22781 Interim Results From Women and Infants Enrolled in the Enhanced Perinatal Hepatitis B Case Management Project, United States January 2008 - May 2009

Wednesday, April 21, 2010: 4:35 PM
International Ballroom South
Tanja Walker, MPH , Health Scientist/Enhanced Perinatal Hepatitis B Case Management, Centers for Disease Control and Prevention

Background:   Case management (hepatitis B vaccine [HepB] series and hepatitis B immune globulin [HBIG] beginning at birth, and post-vaccination serology) can prevent ~95% hepatitis B virus (HBV) infections among infants born to hepatitis B surface antigen-positive (HBsAg+) women. The Enhanced Perinatal Hepatitis B Case Management Project is a pilot program to assess the effectiveness of case management and characterize the population at risk by obtaining data at the individual level (de-identified).  The program is conducted in 5 jurisdictions where 20% of US births to HBsAg+ women occur (2006 estimates). 

Objectives:   To describe the HBsAg+ women and risks for perinatal HBV infection in select US jurisdictions.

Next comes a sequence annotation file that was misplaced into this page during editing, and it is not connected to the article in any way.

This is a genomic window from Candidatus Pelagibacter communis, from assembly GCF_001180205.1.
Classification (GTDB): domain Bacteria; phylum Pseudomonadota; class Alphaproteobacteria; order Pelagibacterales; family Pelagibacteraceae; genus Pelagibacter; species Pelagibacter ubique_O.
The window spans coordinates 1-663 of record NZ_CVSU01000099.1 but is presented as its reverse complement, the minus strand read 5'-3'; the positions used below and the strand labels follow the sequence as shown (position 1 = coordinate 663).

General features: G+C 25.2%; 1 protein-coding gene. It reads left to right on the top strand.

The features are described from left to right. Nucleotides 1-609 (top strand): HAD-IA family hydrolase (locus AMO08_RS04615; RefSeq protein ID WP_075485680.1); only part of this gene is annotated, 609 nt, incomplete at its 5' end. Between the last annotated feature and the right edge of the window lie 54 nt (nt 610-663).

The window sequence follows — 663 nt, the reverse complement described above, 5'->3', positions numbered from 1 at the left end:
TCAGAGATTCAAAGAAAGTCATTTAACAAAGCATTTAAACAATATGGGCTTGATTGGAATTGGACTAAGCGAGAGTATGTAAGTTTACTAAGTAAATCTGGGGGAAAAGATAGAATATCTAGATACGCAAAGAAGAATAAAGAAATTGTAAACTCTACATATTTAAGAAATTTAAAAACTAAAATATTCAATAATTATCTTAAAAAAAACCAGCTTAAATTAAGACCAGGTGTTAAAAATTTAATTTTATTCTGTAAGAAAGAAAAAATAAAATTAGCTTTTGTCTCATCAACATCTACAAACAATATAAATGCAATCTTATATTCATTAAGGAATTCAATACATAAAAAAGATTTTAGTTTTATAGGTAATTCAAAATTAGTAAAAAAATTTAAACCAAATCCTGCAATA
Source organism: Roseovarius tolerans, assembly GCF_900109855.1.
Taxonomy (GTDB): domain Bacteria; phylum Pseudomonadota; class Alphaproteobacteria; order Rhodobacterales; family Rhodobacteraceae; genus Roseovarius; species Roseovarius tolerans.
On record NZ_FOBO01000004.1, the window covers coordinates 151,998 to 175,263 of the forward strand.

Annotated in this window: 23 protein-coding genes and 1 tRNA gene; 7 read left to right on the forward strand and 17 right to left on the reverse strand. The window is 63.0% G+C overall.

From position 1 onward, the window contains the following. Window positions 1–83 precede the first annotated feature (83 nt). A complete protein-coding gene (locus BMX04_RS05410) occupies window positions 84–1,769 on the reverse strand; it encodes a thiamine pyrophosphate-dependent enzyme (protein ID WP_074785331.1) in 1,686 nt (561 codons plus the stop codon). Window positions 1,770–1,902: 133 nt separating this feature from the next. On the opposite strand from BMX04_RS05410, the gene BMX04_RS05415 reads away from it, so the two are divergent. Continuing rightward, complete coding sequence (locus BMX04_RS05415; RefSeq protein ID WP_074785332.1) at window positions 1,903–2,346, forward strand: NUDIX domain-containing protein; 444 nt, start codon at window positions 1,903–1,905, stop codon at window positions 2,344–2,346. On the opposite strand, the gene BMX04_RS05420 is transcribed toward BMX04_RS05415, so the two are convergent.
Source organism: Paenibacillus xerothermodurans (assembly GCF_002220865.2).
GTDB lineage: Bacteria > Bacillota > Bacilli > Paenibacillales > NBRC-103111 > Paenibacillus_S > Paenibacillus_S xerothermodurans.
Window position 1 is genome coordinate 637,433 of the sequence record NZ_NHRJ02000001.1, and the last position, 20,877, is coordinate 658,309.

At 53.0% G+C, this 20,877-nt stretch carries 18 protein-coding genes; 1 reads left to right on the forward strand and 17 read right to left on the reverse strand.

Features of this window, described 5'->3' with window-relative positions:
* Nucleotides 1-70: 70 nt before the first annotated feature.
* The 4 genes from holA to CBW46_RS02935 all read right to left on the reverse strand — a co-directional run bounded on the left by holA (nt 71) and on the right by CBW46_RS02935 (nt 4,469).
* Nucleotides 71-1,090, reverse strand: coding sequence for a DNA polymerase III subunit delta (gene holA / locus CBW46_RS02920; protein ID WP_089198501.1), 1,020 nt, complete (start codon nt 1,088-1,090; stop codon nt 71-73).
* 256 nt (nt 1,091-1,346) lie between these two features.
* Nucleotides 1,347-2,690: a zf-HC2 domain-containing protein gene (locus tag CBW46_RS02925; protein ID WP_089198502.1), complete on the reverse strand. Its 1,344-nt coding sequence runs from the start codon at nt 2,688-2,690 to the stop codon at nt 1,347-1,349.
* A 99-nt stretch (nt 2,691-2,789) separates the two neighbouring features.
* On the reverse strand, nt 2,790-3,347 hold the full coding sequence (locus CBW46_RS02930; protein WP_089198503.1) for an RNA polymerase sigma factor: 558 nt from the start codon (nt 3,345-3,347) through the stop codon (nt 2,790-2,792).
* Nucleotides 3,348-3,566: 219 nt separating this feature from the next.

Methods:   Core clinical and expanded program data elements were collected and reported to CDC between January 2008 and May 2009.  Data collection at the city, county, and/or state level began in 2008; analysis was using SAS.

Results:  During the reporting period, 4359 HBsAg+ pregnant women were enrolled;   median age was 29 years (range, 11-54 years); 52% were Asian/Pacific Islanders. Hepatitis B e antigen (HBeAg) status was reported for 511(12%); 156 (4%) of those enrolled were reported HBeAg-positive. To date, 3092 infants have been born; 120/1507 (8%) infants with information weighed <2000 grams.  Among infants with data, 1625/1664 (98%) received HepB and HBIG ≤24 hours of birth (98% within 12 hours); 2984/3092 (97%) received both HBIG and HepB (85% within 1st calendar day of life). Among 328 infants with post-vaccination serology reported, 304 (93%) were immune, 20 (6%) remained susceptible, and 4 (1%) had chronic HBV infection.  The maternal HBeAg status was positive for 2 HBsAg+ infants and unknown for 2 HBsAg+ infants.

Conclusions:   Significant challenges remain to improve the quality of data needed to optimize prevention of perinatal HBV infection. Analysis of pooled data from different jurisdictions may help guide and improve case management.

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